Typical arrangements of multiple mold bottom pouring are illustrated in the above U.S. Pat. Nos. 3,810,506 and 3,865,117 wherein a vertically standing fountain or trumpet is positioned adjacent one or more ingot molds or the like.
U.S. Pat. No. 3,604,598 adds electrical heating to a bottom pour-teeming vessel. U.S. Pat. No. 3,929,184 discloses the metal receiving and transferring fountain or trumpet formed of a plurality of refractory sections. U.S. Pat. No. 4,111,254 discloses the formation of a casting mold made of sheet metal embedded in a supporting mass of refractory particles. U.S. Pat. No. 4,356,994 discloses the units of a pouring system for a so-called uphill teeming as comprising an outer casing having an inner refractory liner and a refractory insulating material therebetween. U.S. Pat. No. 4,452,296 discloses an aluminum-diffusion coated steel pipe gating system which represents the fountain or trumpet of a bottom pour assembly including a mold. U.S. Pat. No. 4,506,813 discloses a fountain or a trumpet of a bottom pour arrangement formed of a refractory tube in a sheath with a body of particulate material between the refractory tube and the sheath.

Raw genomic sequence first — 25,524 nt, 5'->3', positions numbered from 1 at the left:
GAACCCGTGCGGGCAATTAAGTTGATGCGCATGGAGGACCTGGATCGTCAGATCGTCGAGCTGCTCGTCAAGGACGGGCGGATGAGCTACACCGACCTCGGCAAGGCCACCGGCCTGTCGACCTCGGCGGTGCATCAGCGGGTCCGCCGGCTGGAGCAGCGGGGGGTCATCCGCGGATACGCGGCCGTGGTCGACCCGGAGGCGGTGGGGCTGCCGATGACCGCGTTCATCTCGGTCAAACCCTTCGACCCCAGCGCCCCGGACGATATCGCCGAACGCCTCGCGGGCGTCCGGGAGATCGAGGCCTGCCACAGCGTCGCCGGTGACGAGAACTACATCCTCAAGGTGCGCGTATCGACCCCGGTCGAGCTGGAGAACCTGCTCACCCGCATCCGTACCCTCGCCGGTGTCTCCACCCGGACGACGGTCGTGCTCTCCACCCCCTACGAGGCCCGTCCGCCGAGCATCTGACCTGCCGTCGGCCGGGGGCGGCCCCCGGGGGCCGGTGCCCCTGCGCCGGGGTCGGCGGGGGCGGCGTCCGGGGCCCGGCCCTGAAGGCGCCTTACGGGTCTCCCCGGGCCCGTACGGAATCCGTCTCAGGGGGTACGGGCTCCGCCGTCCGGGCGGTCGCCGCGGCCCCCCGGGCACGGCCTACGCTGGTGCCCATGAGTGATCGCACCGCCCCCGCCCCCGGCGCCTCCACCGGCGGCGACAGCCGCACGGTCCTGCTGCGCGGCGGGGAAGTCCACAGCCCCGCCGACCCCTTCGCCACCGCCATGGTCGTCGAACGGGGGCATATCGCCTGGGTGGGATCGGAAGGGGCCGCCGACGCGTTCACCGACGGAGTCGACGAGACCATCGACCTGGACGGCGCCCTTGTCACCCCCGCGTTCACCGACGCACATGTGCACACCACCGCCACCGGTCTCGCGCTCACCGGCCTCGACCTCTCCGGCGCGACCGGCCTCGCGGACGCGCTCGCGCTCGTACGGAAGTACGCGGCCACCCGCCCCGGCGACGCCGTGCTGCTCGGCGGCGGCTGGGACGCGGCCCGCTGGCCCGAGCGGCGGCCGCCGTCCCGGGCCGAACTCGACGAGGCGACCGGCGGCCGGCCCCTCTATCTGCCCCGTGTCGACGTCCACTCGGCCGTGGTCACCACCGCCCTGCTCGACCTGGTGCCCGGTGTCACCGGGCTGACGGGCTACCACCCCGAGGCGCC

The present invention eliminates the problems found in the prior art devices by forming the tiles or inserts which are sometimes termed a refractory lining in a fountain or a trumpet as refractory shapes having an inner coating of a graphite composition capable of penetrating the refractory surface to form a coating that resists flaking or parting of the refractory when subjected to molten metal by controlling the degree of heat transfer for a period of time sufficient to permit the refractory to adjust to the elevated temperature at a rate of expansion less than that resulting in flaking or parting of the refractory.
Coated refractory shapes useful in bottom pouring of ingots in ingot molds are disclosed, the refractory shapes being coated on their hot metal engaging surfaces with a graphite containing composition that penetrates the refractory and with it forms a lining that controls the rate of heat exchange between the lining and the balance of the refractory shape which eliminates normal thermal shocking and the resulting flaking or parting of the refractory as well as substantially reducing the erosion rate of the penetrated refractory to render the same totally predictable by precalculating the desired depth of the graphite coating.
FIG. 1 is a schematic arrangement in vertical section of a mold assembly for bottom pouring incorporating the coated refractory shapes;
FIG. 2 is a perspective view of a quarter section of a tile used in the mold assembly shown in FIG. 1; and
FIG. 3 is a perspective view of a quarter section of a runner used in the mold assembly shown in FIG. 1.